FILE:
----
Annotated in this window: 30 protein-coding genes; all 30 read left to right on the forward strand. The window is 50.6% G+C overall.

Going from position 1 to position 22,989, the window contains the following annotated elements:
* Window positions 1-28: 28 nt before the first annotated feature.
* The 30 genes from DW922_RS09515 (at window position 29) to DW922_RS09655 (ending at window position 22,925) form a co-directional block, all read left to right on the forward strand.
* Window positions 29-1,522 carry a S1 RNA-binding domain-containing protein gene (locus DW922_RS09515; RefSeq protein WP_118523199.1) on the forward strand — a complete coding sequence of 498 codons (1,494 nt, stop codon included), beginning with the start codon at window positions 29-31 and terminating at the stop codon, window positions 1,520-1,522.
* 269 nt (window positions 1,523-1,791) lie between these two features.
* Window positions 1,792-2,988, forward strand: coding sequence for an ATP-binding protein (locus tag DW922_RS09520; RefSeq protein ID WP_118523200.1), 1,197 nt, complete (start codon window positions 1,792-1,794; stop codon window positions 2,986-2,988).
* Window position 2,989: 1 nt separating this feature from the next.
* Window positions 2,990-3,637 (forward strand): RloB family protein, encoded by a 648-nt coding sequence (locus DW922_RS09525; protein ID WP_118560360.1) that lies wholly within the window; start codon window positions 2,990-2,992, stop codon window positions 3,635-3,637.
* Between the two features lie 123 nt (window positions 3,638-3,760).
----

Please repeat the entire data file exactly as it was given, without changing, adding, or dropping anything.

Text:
Annotated in this window: 30 protein-coding genes; all 30 read left to right on the forward strand. The window is 50.6% G+C overall.

Going from position 1 to position 22,989, the window contains the following annotated elements:
* Window positions 1-28: 28 nt before the first annotated feature.
* The 30 genes from DW922_RS09515 (at window position 29) to DW922_RS09655 (ending at window position 22,925) form a co-directional block, all read left to right on the forward strand.
* Window positions 29-1,522 carry a S1 RNA-binding domain-containing protein gene (locus DW922_RS09515; RefSeq protein WP_118523199.1) on the forward strand — a complete coding sequence of 498 codons (1,494 nt, stop codon included), beginning with the start codon at window positions 29-31 and terminating at the stop codon, window positions 1,520-1,522.
* 269 nt (window positions 1,523-1,791) lie between these two features.
* Window positions 1,792-2,988, forward strand: coding sequence for an ATP-binding protein (locus tag DW922_RS09520; RefSeq protein ID WP_118523200.1), 1,197 nt, complete (start codon window positions 1,792-1,794; stop codon window positions 2,986-2,988).
* Window position 2,989: 1 nt separating this feature from the next.
* Window positions 2,990-3,637 (forward strand): RloB family protein, encoded by a 648-nt coding sequence (locus DW922_RS09525; protein ID WP_118560360.1) that lies wholly within the window; start codon window positions 2,990-2,992, stop codon window positions 3,635-3,637.
* Between the two features lie 123 nt (window positions 3,638-3,760).